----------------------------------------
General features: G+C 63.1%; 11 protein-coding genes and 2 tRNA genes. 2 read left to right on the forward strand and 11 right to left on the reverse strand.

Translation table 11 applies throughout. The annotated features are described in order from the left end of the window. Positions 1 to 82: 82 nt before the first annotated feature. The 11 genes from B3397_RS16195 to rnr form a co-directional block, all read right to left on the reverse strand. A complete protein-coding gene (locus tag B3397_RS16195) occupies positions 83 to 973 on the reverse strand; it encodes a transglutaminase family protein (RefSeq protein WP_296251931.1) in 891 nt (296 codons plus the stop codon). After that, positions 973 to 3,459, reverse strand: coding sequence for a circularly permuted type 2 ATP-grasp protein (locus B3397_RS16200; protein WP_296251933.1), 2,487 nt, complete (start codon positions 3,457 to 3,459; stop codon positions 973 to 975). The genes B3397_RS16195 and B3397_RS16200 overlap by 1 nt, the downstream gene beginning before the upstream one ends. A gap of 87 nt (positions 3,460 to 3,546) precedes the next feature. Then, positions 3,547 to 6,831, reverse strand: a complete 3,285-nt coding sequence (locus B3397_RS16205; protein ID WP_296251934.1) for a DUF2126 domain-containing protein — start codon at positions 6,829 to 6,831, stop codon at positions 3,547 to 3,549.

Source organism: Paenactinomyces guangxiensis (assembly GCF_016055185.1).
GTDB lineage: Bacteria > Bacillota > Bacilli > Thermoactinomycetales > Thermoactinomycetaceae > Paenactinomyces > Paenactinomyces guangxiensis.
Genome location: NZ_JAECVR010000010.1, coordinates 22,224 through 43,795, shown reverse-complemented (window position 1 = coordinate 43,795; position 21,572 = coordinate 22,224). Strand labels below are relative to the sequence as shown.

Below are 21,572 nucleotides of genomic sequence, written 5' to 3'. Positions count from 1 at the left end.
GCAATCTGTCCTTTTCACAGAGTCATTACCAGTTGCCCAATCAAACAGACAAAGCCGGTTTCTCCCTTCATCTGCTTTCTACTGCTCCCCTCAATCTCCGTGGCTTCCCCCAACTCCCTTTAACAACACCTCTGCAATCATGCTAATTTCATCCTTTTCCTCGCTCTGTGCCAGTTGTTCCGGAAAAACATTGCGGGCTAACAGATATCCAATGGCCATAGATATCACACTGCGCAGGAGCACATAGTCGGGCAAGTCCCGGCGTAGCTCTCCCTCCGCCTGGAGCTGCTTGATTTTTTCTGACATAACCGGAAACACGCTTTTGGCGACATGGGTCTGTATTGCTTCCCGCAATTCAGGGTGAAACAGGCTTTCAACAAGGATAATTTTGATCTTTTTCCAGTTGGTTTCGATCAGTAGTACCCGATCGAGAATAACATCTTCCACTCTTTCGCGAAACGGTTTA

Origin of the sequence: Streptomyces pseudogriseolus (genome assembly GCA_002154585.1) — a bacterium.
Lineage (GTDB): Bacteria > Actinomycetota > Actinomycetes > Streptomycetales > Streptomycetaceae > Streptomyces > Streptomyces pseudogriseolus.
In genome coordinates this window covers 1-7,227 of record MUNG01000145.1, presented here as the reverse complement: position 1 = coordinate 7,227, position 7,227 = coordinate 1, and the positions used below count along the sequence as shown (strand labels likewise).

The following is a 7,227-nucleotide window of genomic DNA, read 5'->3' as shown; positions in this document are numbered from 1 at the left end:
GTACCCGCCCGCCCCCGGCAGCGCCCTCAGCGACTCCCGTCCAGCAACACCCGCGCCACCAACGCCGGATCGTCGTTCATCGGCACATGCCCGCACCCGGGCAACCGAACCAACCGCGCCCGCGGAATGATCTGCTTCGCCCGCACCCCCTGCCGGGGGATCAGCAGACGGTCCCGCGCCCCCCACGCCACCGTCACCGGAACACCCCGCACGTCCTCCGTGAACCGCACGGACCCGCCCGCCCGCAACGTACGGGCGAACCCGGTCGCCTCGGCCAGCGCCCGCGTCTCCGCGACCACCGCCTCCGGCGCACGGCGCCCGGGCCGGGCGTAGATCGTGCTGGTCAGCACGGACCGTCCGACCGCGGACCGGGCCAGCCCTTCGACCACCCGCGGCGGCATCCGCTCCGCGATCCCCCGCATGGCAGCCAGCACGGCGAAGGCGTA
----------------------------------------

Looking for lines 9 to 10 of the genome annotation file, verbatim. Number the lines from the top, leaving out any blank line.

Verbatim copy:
Lineage (GTDB): Bacteria > Actinomycetota > Actinomycetes > Streptomycetales > Streptomycetaceae > Streptomyces > Streptomyces pseudogriseolus.
In genome coordinates this window covers 1-7,227 of record MUNG01000145.1, presented here as the reverse complement: position 1 = coordinate 7,227, position 7,227 = coordinate 1, and the positions used below count along the sequence as shown (strand labels likewise).